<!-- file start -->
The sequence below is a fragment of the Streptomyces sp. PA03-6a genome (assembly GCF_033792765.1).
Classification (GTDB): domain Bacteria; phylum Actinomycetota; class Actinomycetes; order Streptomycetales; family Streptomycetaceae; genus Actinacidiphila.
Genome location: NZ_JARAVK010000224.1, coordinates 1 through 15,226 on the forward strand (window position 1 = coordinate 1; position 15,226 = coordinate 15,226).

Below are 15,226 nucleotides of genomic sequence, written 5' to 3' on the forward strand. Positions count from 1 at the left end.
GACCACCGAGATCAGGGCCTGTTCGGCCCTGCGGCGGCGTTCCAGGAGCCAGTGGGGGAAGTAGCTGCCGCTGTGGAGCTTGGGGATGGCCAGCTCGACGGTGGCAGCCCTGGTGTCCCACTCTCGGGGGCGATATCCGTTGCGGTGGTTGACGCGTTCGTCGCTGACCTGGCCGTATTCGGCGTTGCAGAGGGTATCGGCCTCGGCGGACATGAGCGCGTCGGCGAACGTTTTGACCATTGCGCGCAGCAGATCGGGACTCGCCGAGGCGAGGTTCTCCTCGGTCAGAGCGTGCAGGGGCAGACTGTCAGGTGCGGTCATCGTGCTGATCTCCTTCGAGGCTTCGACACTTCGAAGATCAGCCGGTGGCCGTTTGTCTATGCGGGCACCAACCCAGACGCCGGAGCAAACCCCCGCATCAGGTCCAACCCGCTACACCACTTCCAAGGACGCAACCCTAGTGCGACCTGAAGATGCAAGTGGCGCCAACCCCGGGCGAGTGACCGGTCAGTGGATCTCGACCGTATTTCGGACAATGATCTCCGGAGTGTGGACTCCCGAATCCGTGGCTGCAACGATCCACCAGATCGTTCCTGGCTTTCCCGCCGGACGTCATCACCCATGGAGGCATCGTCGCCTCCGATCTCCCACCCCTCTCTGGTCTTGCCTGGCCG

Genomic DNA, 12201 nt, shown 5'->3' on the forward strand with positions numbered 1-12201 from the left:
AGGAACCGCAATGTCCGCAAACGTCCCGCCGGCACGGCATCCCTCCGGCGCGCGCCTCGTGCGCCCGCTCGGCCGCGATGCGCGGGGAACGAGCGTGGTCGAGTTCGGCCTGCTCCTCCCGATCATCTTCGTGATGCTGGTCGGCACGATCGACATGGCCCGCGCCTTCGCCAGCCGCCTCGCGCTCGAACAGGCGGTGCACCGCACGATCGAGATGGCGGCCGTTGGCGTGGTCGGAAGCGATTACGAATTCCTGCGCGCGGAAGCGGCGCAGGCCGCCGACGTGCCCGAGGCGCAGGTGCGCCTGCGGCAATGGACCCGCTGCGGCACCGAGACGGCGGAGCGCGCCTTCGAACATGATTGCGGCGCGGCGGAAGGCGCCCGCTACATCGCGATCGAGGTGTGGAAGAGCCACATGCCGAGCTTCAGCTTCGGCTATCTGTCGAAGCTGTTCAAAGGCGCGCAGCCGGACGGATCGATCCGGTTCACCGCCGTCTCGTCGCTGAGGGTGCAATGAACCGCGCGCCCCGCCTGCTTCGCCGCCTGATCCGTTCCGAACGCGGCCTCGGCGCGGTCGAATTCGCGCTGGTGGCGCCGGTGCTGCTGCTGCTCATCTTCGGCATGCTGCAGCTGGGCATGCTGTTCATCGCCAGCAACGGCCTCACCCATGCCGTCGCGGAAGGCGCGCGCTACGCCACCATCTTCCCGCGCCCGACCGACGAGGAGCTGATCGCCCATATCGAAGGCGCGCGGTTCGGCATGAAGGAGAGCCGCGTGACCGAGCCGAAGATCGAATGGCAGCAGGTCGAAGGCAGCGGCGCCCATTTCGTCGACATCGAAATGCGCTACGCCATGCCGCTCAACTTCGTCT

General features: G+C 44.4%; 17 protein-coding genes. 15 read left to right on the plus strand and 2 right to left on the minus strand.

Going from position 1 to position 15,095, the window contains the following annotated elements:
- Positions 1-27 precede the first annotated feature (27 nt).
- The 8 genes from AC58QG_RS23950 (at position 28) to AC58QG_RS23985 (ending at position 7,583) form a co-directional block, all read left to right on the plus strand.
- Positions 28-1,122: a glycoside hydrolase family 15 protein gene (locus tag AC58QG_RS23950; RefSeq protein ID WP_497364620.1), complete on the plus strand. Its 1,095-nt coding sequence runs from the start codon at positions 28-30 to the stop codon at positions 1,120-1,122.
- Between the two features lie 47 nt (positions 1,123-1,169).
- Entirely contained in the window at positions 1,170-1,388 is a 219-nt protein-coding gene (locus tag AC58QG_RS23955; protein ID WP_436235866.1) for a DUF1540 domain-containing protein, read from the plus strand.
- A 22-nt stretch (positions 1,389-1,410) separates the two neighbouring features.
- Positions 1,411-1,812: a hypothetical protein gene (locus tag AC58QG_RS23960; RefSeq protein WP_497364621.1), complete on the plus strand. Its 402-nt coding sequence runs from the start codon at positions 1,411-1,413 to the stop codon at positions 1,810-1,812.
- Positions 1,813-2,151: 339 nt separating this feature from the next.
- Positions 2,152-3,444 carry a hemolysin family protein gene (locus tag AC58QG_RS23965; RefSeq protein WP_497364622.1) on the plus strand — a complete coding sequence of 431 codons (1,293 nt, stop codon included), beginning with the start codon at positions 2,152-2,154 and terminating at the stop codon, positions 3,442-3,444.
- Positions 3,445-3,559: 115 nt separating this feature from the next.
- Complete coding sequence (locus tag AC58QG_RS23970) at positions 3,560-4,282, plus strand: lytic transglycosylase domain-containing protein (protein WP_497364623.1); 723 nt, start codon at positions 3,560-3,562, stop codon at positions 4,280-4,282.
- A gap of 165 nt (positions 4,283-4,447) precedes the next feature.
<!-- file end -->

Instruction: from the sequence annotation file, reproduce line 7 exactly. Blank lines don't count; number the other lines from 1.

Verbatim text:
AGGAACCGCAATGTCCGCAAACGTCCCGCCGGCACGGCATCCCTCCGGCGCGCGCCTCGTGCGCCCGCTCGGCCGCGATGCGCGGGGAACGAGCGTGGTCGAGTTCGGCCTGCTCCTCCCGATCATCTTCGTGATGCTGGTCGGCACGATCGACATGGCCCGCGCCTTCGCCAGCCGCCTCGCGCTCGAACAGGCGGTGCACCGCACGATCGAGATGGCGGCCGTTGGCGTGGTCGGAAGCGATTACGAATTCCTGCGCGCGGAAGCGGCGCAGGCCGCCGACGTGCCCGAGGCGCAGGTGCGCCTGCGGCAATGGACCCGCTGCGGCACCGAGACGGCGGAGCGCGCCTTCGAACATGATTGCGGCGCGGCGGAAGGCGCCCGCTACATCGCGATCGAGGTGTGGAAGAGCCACATGCCGAGCTTCAGCTTCGGCTATCTGTCGAAGCTGTTCAAAGGCGCGCAGCCGGACGGATCGATCCGGTTCACCGCCGTCTCGTCGCTGAGGGTGCAATGAACCGCGCGCCCCGCCTGCTTCGCCGCCTGATCCGTTCCGAACGCGGCCTCGGCGCGGTCGAATTCGCGCTGGTGGCGCCGGTGCTGCTGCTGCTCATCTTCGGCATGCTGCAGCTGGGCATGCTGTTCATCGCCAGCAACGGCCTCACCCATGCCGTCGCGGAAGGCGCGCGCTACGCCACCATCTTCCCGCGCCCGACCGACGAGGAGCTGATCGCCCATATCGAAGGCGCGCGGTTCGGCATGAAGGAGAGCCGCGTGACCGAGCCGAAGATCGAATGGCAGCAGGTCGAAGGCAGCGGCGCCCATTTCGTCGACATCGAAATGCGCTACGCCATGCCGCTCAACTTCGTCT